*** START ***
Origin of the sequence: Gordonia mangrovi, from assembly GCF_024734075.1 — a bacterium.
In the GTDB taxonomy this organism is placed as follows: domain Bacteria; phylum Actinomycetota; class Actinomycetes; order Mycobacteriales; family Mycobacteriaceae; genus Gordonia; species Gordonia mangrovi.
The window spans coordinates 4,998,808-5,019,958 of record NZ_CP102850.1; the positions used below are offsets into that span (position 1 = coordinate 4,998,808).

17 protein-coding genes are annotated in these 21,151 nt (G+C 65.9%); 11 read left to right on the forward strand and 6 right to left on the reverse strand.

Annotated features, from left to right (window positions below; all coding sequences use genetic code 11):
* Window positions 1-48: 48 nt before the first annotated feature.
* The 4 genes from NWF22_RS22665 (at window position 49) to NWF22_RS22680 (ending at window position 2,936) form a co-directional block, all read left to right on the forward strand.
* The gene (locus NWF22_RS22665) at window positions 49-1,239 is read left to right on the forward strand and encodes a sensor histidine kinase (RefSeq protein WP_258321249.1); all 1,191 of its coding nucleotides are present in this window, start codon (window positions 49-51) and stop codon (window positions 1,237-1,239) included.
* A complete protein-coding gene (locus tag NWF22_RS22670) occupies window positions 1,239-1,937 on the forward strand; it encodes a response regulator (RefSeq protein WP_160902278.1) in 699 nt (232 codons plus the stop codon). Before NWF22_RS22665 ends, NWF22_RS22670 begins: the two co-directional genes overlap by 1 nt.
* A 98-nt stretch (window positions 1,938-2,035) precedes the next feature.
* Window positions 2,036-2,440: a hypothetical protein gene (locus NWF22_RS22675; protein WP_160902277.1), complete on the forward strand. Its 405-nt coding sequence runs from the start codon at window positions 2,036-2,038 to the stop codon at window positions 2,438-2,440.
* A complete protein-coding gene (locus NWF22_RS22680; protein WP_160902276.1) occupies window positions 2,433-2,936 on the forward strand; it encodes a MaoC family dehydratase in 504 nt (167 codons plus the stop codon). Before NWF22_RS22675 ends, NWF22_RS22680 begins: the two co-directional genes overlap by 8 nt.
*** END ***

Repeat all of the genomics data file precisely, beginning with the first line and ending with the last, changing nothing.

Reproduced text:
Origin of the sequence: Gordonia mangrovi, from assembly GCF_024734075.1 — a bacterium.
In the GTDB taxonomy this organism is placed as follows: domain Bacteria; phylum Actinomycetota; class Actinomycetes; order Mycobacteriales; family Mycobacteriaceae; genus Gordonia; species Gordonia mangrovi.
The window spans coordinates 4,998,808-5,019,958 of record NZ_CP102850.1; the positions used below are offsets into that span (position 1 = coordinate 4,998,808).

17 protein-coding genes are annotated in these 21,151 nt (G+C 65.9%); 11 read left to right on the forward strand and 6 right to left on the reverse strand.

Annotated features, from left to right (window positions below; all coding sequences use genetic code 11):
* Window positions 1-48: 48 nt before the first annotated feature.
* The 4 genes from NWF22_RS22665 (at window position 49) to NWF22_RS22680 (ending at window position 2,936) form a co-directional block, all read left to right on the forward strand.
* The gene (locus NWF22_RS22665) at window positions 49-1,239 is read left to right on the forward strand and encodes a sensor histidine kinase (RefSeq protein WP_258321249.1); all 1,191 of its coding nucleotides are present in this window, start codon (window positions 49-51) and stop codon (window positions 1,237-1,239) included.
* A complete protein-coding gene (locus tag NWF22_RS22670) occupies window positions 1,239-1,937 on the forward strand; it encodes a response regulator (RefSeq protein WP_160902278.1) in 699 nt (232 codons plus the stop codon). Before NWF22_RS22665 ends, NWF22_RS22670 begins: the two co-directional genes overlap by 1 nt.
* A 98-nt stretch (window positions 1,938-2,035) precedes the next feature.
* Window positions 2,036-2,440: a hypothetical protein gene (locus NWF22_RS22675; protein WP_160902277.1), complete on the forward strand. Its 405-nt coding sequence runs from the start codon at window positions 2,036-2,038 to the stop codon at window positions 2,438-2,440.
* A complete protein-coding gene (locus NWF22_RS22680; protein WP_160902276.1) occupies window positions 2,433-2,936 on the forward strand; it encodes a MaoC family dehydratase in 504 nt (167 codons plus the stop codon). Before NWF22_RS22675 ends, NWF22_RS22680 begins: the two co-directional genes overlap by 8 nt.